Solid waste removal in any city is an enormous task, one of the main political and infrastructural challenges of urban civilization since ancient times. Chicago is surrounded by a vast hinterland of flat land on north, west and south, so finding places to dump waste has never been as much of a problem as in other cities built in tighter quarters.

In the nineteenth century there were a number of dump sites on the edges of the settled city, unsanitary and fetid places haunted by rag pickers and impoverished children. Garbage collection in poor neighborhoods was always poor or non-existent as well. One of the hard-won victories of Progressives such as Jane Addams was to establish dependable garbage disposal throughout all areas of Chicago in the 1890s. Eventually garbage was sent farther from the city and the old dumps were turned into new uses, such as Riverview Amusement park at Western and Belmont.

For much of the twentieth century Chicago dumped its solid waste in the swampy areas south of the city around Lake Calumet. For nearly one hundred years the stream of refuse built up into high mountains visible for miles across the flatlands. By the 1980s these landfills were nearing their legal limits of use. All across the U.S., municipalities were belatedly forced to cap off landfills which failed to meet the new requirements in effect from the Resource Conservation and Recovery Act of 1976. It was a national crisis which pushed cities to adopt recycling as a solution to try to lessen the unstoppable torrent of waste.

At the same time, many of the steel mills and other heavy industries on the South Side of Chicago were shutting their doors. The communities south of Lake Calumet, already surrounded on all sides by enormous landfills, and the most polluted neighborhoods in the US, were tempted by a Faustian bargain to open new sanitary landfills in Dolton with promises of cash for a struggling suburb and jobs for residents against howls of protests by environmentalists and other nearby residents.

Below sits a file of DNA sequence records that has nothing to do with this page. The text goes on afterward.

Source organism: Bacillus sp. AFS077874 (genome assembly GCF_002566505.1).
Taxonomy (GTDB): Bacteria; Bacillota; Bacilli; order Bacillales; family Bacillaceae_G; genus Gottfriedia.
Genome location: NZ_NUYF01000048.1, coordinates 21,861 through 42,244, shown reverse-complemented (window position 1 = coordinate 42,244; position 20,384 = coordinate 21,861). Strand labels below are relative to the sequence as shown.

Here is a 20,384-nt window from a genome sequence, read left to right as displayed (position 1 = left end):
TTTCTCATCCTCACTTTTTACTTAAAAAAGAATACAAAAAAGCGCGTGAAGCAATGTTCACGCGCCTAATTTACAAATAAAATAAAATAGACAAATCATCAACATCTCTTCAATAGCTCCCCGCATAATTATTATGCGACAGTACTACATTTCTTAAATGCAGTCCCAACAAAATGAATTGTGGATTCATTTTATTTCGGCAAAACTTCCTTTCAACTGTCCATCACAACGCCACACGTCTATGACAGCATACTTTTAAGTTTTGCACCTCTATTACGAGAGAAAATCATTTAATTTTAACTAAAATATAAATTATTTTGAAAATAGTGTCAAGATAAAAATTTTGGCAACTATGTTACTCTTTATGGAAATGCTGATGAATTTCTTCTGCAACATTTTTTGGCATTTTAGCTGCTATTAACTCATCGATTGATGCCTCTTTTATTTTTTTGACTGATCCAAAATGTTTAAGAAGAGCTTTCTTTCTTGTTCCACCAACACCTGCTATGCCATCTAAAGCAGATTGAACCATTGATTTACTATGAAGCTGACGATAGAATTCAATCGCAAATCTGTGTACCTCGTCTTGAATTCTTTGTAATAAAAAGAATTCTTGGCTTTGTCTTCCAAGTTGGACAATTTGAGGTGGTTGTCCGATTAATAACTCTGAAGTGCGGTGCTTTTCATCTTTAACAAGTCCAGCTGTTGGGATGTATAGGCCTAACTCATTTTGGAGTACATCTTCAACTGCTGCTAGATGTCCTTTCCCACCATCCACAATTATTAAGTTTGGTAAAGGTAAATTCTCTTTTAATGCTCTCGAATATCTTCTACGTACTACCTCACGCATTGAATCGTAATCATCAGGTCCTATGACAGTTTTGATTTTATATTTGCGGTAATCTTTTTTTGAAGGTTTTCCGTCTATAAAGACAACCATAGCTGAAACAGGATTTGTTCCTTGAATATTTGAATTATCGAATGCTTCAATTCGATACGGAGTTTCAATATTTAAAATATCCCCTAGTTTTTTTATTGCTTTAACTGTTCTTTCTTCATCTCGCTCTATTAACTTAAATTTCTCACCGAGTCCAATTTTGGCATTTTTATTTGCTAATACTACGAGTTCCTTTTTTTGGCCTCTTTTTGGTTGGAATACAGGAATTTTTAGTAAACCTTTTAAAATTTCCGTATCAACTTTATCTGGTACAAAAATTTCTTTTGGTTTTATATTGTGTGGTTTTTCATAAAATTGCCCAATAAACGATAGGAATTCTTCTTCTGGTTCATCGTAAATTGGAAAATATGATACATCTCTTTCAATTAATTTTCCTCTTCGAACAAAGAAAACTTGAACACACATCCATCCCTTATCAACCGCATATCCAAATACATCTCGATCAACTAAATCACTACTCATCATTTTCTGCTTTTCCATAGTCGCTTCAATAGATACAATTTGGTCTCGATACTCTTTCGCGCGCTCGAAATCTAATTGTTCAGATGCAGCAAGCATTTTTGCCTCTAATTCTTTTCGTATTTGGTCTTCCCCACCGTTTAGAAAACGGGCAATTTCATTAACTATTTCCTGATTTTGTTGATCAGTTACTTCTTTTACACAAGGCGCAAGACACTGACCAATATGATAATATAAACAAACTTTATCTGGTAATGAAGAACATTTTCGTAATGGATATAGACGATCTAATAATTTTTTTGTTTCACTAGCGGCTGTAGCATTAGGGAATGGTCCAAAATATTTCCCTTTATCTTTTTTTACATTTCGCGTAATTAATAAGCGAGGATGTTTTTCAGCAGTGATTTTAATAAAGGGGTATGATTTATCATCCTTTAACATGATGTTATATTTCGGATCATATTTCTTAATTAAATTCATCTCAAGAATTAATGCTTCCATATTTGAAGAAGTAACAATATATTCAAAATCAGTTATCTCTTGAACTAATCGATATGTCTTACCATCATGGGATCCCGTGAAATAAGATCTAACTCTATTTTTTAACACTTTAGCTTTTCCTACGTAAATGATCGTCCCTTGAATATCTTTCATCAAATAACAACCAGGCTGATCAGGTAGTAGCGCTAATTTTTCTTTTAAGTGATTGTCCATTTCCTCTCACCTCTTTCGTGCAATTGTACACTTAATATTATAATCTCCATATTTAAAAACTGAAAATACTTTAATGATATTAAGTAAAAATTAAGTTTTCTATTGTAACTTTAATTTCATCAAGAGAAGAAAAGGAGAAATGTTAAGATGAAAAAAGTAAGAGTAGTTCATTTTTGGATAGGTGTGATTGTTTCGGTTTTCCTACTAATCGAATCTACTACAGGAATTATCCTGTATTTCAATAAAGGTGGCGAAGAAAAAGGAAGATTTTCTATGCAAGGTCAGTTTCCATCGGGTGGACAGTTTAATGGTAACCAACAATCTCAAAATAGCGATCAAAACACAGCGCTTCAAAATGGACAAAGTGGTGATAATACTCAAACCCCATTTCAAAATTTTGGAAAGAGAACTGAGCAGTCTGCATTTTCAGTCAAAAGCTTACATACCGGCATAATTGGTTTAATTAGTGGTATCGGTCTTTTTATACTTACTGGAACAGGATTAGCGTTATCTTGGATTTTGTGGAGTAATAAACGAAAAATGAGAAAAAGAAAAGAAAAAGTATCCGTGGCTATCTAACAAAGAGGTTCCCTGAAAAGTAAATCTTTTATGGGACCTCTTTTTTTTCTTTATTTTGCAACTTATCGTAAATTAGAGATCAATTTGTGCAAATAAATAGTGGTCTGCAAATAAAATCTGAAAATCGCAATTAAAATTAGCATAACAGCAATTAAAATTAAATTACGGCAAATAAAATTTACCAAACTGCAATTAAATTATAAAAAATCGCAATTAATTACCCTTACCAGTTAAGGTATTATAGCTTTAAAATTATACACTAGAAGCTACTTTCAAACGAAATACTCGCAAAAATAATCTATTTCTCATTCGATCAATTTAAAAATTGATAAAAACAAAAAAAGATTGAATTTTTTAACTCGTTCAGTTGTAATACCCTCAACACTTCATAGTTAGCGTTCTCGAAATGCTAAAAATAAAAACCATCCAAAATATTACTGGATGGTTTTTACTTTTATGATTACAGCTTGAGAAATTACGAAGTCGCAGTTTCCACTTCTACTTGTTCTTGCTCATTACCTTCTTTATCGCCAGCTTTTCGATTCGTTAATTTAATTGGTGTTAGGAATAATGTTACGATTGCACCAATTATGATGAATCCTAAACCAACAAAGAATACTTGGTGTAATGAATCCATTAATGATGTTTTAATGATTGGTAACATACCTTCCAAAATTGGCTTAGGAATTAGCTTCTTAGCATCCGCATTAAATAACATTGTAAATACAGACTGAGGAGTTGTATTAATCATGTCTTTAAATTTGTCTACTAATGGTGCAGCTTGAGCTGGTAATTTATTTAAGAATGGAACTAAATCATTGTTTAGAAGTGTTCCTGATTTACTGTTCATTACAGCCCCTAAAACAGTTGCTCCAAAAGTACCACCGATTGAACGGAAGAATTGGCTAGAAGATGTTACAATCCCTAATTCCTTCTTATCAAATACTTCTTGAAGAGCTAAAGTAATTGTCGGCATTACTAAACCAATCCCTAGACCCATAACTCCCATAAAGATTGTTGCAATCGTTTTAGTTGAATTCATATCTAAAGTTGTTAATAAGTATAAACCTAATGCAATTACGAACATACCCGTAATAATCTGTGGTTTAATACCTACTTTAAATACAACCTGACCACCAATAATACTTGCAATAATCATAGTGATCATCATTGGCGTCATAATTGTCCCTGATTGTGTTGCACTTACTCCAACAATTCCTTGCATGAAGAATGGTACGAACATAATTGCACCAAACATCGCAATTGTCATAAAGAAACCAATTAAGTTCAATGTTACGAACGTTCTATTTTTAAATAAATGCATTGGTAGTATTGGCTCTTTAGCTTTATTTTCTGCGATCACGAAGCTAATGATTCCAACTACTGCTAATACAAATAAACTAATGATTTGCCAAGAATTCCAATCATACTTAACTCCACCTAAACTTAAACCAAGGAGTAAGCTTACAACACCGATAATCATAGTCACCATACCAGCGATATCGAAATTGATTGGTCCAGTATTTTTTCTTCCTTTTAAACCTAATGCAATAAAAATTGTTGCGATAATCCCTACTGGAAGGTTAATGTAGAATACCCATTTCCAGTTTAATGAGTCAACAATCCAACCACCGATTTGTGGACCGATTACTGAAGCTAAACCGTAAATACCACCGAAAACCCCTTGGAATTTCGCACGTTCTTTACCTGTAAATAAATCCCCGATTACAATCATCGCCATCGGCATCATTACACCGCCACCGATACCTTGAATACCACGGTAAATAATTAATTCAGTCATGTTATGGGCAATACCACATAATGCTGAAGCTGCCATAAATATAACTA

But the landfills of Calumet were capped off one by one, and in the early 90s Chicago got a recycling program, the Blue Bag program started by newly-elected Mayor Daley. Chicago's garbage now heads farther afield to landfills in southern Wisconsin, central Illinois and northwest Indiana.

Garbage collection in Chicago has never been tainted by the mafia control and violence prevalent in New York City. But that does not mean that it is a clean business here, as garbage haulers have been involved again and again in bribery, kickbacks and illegal dumping schemes exposed by Operation Silver Shovel and the Hired Truck scandals. The sanitation industry is a murky mix of smaller private contractors, multinational corporate haulers and public employees that is largely obscure and ignored by ordinary citizens. One of the world's largest garbage-collection companies, Waste Management Inc, started in nearby Oak Brook (though now based in Houston). However, most apartment blocks in the city are serviced by independent firms such as Groot, Allied Waste, or Homewood.

Despite Chicago's claims to be a leading environmentally conscious city, the official Blue Bag recycling program has never been much of a success. Unlike many other cities which separate collection of recyclables from ordinary waste, under the Blue Bag program citizens mix all recyclable materials in blue trash bags and toss them in ordinary garbage bins. City garbage trucks compact all the materials together and dump it all at a recovery facility where workers pull out the mangled blue bags and whatever salvageable glass, paper or plastic has survived the process. The mangled and mixed materials recovered are not of the highest quality, so the city has never made much money from the salvaged resources.

Most multi-unit buildings in the city do not use city garbage removal. Instead, they are serviced by independent contractors who are not required to sort out the Blue Bagged recyclables. So if you live in an apartment, chances are that your recyclables are simply being sent the landfill, whether you sort them or not, no matter whether the Blue Bag system does anything anyway. Is enough to make most residents in Chicago cynical about recycling and disinclined to make any effort toward a better solution.

Since 2007, some wards of the city have adopted a separate collection system for recyclables, using blue plastic bins similar to the standard black garbage bins. The new bins have greatly increased the amount of materials recycled and number of residents participating, so that they will eventually be rolled out across the entire city, and in time the Blue Bag program will be discarded as it should have been long ago.